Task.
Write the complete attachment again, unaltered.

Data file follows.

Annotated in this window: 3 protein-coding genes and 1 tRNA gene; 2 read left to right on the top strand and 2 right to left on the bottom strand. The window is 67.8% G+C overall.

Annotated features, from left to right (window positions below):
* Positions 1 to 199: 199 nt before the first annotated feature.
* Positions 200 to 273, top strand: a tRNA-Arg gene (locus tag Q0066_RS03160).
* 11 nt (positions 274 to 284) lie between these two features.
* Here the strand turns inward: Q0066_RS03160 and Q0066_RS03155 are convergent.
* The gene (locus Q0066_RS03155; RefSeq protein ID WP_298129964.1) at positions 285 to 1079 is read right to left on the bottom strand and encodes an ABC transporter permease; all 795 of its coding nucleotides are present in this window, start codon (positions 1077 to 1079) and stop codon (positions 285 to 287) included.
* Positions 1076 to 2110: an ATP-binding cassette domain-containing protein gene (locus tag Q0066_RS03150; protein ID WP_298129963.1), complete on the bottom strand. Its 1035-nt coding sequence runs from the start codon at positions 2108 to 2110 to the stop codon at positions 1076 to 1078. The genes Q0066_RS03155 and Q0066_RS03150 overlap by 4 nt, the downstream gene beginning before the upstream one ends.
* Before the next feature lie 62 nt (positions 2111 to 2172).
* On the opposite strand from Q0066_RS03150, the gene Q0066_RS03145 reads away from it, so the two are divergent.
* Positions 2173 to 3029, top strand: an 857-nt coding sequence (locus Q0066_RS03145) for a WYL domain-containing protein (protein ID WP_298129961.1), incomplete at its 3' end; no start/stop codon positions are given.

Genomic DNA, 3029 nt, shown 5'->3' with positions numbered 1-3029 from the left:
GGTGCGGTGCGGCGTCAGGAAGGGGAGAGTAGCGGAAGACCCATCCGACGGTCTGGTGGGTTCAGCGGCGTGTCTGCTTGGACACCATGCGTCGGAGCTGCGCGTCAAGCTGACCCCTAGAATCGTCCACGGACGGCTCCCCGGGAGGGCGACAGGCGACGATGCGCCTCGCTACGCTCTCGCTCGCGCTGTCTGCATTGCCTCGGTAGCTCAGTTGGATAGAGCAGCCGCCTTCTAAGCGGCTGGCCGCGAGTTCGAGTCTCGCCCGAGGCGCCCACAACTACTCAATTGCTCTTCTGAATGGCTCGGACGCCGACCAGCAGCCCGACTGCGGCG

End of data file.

Annotated in this window: 3 protein-coding genes and 1 tRNA gene; 2 read left to right on the top strand and 2 right to left on the bottom strand. The window is 67.8% G+C overall.

Annotated features, from left to right (window positions below):
* Positions 1 to 199: 199 nt before the first annotated feature.
* Positions 200 to 273, top strand: a tRNA-Arg gene (locus tag Q0066_RS03160).
* 11 nt (positions 274 to 284) lie between these two features.
* Here the strand turns inward: Q0066_RS03160 and Q0066_RS03155 are convergent.
* The gene (locus Q0066_RS03155; RefSeq protein ID WP_298129964.1) at positions 285 to 1079 is read right to left on the bottom strand and encodes an ABC transporter permease; all 795 of its coding nucleotides are present in this window, start codon (positions 1077 to 1079) and stop codon (positions 285 to 287) included.
* Positions 1076 to 2110: an ATP-binding cassette domain-containing protein gene (locus tag Q0066_RS03150; protein ID WP_298129963.1), complete on the bottom strand. Its 1035-nt coding sequence runs from the start codon at positions 2108 to 2110 to the stop codon at positions 1076 to 1078. The genes Q0066_RS03155 and Q0066_RS03150 overlap by 4 nt, the downstream gene beginning before the upstream one ends.
* Before the next feature lie 62 nt (positions 2111 to 2172).
* On the opposite strand from Q0066_RS03150, the gene Q0066_RS03145 reads away from it, so the two are divergent.
* Positions 2173 to 3029, top strand: an 857-nt coding sequence (locus Q0066_RS03145) for a WYL domain-containing protein (protein ID WP_298129961.1), incomplete at its 3' end; no start/stop codon positions are given.

Genomic DNA, 3029 nt, shown 5'->3' with positions numbered 1-3029 from the left:
GGTGCGGTGCGGCGTCAGGAAGGGGAGAGTAGCGGAAGACCCATCCGACGGTCTGGTGGGTTCAGCGGCGTGTCTGCTTGGACACCATGCGTCGGAGCTGCGCGTCAAGCTGACCCCTAGAATCGTCCACGGACGGCTCCCCGGGAGGGCGACAGGCGACGATGCGCCTCGCTACGCTCTCGCTCGCGCTGTCTGCATTGCCTCGGTAGCTCAGTTGGATAGAGCAGCCGCCTTCTAAGCGGCTGGCCGCGAGTTCGAGTCTCGCCCGAGGCGCCCACAACTACTCAATTGCTCTTCTGAATGGCTCGGACGCCGACCAGCAGCCCGACTGCGGCG